Two years ago, Michael Mulvihill of Bettendorf, Iowa, was driving with his wife to visit his son, daughter-in-law, and grandchildren when he saw a blue light flash before his eyes. He felt his body shaking but thought he’d simply hit some road debris. But he soon realized his heart defibrillator was firing, sending electrical shocks through his body while he was driving on the interstate.
After managing to pull over, Michael was taken to the hospital. A representative from Medtronic, the maker of his defibrillator, confirmed the device had malfunctioned, giving him 22 shocks in just 53 minutes. The wire that connects the defibrillator to the heart was recalled four months later after over a hundred reports of the lead malfunctioning had been reported to the Food and Drug Administration (FDA).
Michael had been diagnosed with an irregular heartbeat, and was implanted with his defibrillator in 2006 to control his heart rhythm and pulse. But the device intended to save his life nearly killed him and the anxiety from the episode led him to take early retirement because his job required so much interstate travel.
Unfortunately, his nightmare continues. Michael cannot hold the manufacturer of his device accountable for their faulty product because a U.S. Supreme Court decision last year gave the company complete immunity.
Yesterday, Michael testified before the U.S. Senate Health, Education, Labor, and Pensions Committee, and asked Congress to pass the Medical Device Safety Act (MDSA), which would restore the right of patients to hold manufacturers of medical devices accountable in court when their devices malfunction.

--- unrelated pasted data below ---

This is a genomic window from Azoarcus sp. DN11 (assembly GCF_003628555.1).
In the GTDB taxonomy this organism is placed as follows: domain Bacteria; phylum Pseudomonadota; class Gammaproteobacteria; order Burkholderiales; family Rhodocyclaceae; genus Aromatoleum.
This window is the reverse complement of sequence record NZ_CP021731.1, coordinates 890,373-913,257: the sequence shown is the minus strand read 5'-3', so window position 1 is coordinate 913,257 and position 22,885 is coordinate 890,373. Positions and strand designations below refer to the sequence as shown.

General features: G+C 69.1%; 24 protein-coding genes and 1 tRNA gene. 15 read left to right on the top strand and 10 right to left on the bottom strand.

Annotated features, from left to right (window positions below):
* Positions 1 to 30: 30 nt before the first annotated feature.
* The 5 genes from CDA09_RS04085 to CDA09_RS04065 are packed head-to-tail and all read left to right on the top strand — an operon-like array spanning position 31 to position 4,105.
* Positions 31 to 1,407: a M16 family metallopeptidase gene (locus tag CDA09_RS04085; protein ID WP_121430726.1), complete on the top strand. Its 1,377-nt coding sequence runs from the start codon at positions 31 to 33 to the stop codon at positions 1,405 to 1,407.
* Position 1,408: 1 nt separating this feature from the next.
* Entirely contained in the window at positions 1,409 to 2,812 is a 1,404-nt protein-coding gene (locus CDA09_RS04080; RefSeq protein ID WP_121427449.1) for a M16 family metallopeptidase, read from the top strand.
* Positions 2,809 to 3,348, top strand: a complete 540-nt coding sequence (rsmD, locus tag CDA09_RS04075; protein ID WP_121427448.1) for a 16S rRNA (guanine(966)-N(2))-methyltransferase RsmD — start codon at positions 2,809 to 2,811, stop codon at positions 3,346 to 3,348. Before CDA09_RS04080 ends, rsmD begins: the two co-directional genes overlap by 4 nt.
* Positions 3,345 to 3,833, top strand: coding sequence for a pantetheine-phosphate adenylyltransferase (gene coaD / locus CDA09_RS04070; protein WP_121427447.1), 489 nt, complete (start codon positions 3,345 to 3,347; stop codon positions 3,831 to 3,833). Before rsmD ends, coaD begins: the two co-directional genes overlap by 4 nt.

Michael also joined victims of faulty medical devices from eight states at a press conference where they shared their stories and the importance of this legislation. Mike and Joseph Collins of Georgetown, Texas were both implanted with a faulty device. Michele Meyer and Mark and Janis Baird of Minn., had children who died as a result of their devices malfunctioning. And Avery deGroh, of McHenry, Il., was only 3 when she received nine painful shocks from her faulty defibrillator.
MDSA was introduced in congress by Sen. Edward Kennedy (D-MA), Rep. Frank Pallone (D-NJ) and House Energy and Commerce Committee Chairman Henry Waxman (D-CA), and currently has 101 co-sponsors in the House and 23 co-sponsors in the Senate. This important legislation is critical in ensuring the safety of those patients who rely on these devices.
Both the Senate HELP Committee, and the House Energy and Commerce Health Subcommittee have held hearings on the legislation. The next step is for the Committees and Congress to move the legislation forward, so people like Mulvihill, Mike and Joseph Collins, and Avery deGroh can seek justice.